A company that makes armor for military vehicles says it has come up with a new active system for cutting down on injuries from roadside bombs. (Oct. 25) AP
Our Turn: Our son, Shawn Dressler, was killed by a roadside bomb in Iraq. Here's why we're suing Iran and the American financial institutions that we believe bankrolled the attack.
This summer, instead of celebrating the 33rd birthday of our son Shawn, we will mark the 10th anniversary of his murder in a terrorist attack while he was serving in the U.S. Army in Iraq. The pain of this loss has never dissipated — but it has been channeled into a commitment to bringing justice to those responsible.
Shawn was a terrific son who loved to be surrounded by friends and family. While he was stationed in Germany, his Army colleagues recalled that Shawn’s room was where everyone hung out. Since childhood, Shawn loved to hunt and was a superb marksman. Those skills served Shawn well as a Humvee gunner responsible for protecting his fellow soldiers.
But during Shawn’s second deployment to Iraq in 2007, a roadside bomb exploded into his armored Humvee as it patrolled in Baghdad. Both Shawn and a fellow soldier died in the attack.
Our son was killed by an Iranian EFP
Coping with Shawn’s death has been very difficult, and was made only more so as we learned more about the circumstances surrounding the attack.
The bomb responsible for Shawn’s death was a sophisticated weapon known as an explosively formed penetrator, or EFP. These EFPs contain a copper cone specifically designed to punch through armored vehicles like Shawn’s Humvee.
According to U.S. intelligence analysis reported in the media, EFPs like the one that killed Shawn came from Iran. Iran’s Islamic Revolutionary Guard Corps provided the parts and training to terrorist cells it directed in Iraq with the specific intent to kill or maim American troops.
Over a six-year period, there were well over a thousand attacks using Iranian-provided EFPs. These bombings were terrorist acts perpetrated by Iranian-trained terrorists who presented themselves as civilians rather than as uniformed enemy soldiers.
We sued Iran and its American financiers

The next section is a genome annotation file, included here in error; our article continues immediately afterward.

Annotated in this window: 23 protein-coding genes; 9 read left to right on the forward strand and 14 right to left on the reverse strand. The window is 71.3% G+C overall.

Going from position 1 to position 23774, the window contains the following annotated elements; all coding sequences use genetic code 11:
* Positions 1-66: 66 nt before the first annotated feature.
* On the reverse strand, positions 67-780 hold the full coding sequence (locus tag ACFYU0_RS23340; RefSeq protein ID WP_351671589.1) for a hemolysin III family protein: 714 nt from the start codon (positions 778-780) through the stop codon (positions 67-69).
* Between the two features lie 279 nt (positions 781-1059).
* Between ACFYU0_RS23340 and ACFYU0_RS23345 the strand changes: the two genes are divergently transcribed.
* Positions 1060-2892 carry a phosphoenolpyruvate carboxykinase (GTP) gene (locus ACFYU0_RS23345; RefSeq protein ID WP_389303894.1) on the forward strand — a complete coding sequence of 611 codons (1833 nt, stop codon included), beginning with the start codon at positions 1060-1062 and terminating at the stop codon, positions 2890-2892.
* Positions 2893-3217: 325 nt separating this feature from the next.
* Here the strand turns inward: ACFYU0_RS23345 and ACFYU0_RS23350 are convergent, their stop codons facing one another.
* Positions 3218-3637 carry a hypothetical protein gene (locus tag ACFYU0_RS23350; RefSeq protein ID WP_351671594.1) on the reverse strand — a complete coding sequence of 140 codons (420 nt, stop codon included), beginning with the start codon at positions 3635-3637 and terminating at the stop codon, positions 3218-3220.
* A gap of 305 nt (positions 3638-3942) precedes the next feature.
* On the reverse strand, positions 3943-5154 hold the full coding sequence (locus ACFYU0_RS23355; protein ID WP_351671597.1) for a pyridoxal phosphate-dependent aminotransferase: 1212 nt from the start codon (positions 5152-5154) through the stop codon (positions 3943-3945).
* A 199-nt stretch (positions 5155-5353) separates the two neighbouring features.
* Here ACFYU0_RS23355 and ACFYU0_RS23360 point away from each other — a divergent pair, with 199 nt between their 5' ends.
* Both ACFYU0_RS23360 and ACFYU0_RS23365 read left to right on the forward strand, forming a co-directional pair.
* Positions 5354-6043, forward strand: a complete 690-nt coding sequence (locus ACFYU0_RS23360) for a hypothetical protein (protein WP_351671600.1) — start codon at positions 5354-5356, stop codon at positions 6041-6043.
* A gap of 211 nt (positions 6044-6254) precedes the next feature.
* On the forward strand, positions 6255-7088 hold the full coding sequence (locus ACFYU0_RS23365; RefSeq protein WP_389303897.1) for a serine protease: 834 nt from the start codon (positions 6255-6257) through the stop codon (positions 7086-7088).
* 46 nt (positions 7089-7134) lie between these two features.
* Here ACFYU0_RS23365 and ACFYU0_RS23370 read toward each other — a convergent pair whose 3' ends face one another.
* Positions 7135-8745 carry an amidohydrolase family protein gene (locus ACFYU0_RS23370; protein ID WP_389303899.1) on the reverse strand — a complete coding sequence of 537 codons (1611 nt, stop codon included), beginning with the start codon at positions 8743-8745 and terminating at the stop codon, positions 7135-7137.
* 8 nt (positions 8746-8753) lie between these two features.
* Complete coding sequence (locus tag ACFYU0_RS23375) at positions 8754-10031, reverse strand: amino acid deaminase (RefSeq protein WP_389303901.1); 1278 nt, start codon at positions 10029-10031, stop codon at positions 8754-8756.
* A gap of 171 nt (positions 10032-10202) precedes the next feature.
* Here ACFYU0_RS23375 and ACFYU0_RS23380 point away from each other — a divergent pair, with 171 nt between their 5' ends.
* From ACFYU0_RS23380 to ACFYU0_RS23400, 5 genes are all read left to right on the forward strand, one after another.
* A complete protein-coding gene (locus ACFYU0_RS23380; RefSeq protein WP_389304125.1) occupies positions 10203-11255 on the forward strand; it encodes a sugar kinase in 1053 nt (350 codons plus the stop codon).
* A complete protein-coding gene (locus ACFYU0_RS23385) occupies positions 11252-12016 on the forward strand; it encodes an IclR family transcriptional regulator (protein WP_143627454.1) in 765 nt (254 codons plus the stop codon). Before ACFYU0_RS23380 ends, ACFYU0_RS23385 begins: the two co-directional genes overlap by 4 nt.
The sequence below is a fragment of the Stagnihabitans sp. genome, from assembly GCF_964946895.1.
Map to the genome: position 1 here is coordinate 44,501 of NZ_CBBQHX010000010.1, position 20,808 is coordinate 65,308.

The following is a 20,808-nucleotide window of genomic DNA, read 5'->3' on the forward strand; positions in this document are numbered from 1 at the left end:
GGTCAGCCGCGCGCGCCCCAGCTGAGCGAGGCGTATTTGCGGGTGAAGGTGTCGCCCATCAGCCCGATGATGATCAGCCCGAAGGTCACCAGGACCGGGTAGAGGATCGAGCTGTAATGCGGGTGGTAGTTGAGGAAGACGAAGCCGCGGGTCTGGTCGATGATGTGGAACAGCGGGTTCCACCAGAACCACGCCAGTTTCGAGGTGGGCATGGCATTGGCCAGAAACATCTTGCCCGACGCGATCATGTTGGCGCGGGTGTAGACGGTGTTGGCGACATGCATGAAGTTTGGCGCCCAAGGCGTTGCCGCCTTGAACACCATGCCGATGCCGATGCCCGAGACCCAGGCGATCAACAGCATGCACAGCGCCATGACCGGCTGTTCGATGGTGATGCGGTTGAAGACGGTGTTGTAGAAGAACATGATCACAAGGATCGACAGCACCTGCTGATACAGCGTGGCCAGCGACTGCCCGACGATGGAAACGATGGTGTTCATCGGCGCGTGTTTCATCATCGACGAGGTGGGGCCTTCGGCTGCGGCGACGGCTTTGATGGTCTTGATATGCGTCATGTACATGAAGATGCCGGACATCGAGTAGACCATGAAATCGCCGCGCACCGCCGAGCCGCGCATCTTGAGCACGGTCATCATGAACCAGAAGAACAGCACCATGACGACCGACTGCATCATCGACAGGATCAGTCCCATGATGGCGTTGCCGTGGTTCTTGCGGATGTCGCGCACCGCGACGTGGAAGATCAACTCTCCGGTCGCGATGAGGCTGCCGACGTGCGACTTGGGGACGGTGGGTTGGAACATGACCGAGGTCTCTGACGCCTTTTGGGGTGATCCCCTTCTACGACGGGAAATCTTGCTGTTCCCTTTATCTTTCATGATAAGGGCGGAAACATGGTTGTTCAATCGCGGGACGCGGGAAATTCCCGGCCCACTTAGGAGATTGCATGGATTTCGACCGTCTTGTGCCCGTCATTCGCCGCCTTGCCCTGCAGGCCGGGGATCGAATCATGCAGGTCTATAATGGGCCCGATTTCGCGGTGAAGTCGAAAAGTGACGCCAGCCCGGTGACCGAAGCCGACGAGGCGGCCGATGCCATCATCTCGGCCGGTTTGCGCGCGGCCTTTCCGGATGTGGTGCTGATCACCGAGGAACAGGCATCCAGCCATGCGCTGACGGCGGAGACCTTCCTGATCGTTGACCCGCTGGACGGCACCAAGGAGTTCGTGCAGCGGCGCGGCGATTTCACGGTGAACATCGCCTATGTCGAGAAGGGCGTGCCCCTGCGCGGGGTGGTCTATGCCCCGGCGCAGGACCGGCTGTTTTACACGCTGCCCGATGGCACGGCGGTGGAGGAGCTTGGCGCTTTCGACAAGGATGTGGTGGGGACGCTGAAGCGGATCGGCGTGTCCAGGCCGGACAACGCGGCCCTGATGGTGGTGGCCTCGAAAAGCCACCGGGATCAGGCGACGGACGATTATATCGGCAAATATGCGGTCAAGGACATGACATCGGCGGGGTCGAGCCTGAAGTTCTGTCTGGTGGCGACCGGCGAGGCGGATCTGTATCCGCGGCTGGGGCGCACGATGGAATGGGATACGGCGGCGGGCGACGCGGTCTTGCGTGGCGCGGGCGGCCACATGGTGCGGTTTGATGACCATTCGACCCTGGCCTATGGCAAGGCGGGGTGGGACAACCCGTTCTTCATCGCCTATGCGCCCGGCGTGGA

During this same time period, several international banks helped Iran launder money through the U.S., making it possible for that country to sustain its terror campaign in Iraq, a campaign that claimed the lives of our son and hundreds of other American soldiers like him.
We and more than a hundred other victims and families brought a legal case against Iran itself, under a law called the Foreign Sovereign Immunities Act that permits civil suits against countries that have been designated state sponsors of terrorism.
While Iran has ignored our lawsuit, we have asked the U.S. District Court in Washington, D.C. to hold a hearing later this year in which we hope to prove Iran’s responsibility for these terrorist attacks.
We have also sued some of the financial institutions that helped Iran launder money through the U.S., under a law called the Anti-Terrorism Act.
We're ready to spend years on this fight
To lead these efforts, we and the other families of victims of EFP attacks in Iraq turned to Osen LLC, a law firm specializing in civil terrorism cases. Three years ago, they won the first jury verdict against a financial institution for facilitating terrorism.
We know these cases may take years to finish, but we are prepared to continue fighting until those responsible for Shawn’s murder are held accountable. And an important part of that fight is ensuring more Americans know the truth about Iran and its enablers’ conspiracy to kill American service members in Iraq.
Nothing will erase the pain of Shawn’s murder, but nothing will stop us from seeking justice in his name.
Ardith "Cecil" and Tonya Dressler live in Sun City. Email them at email@example.com.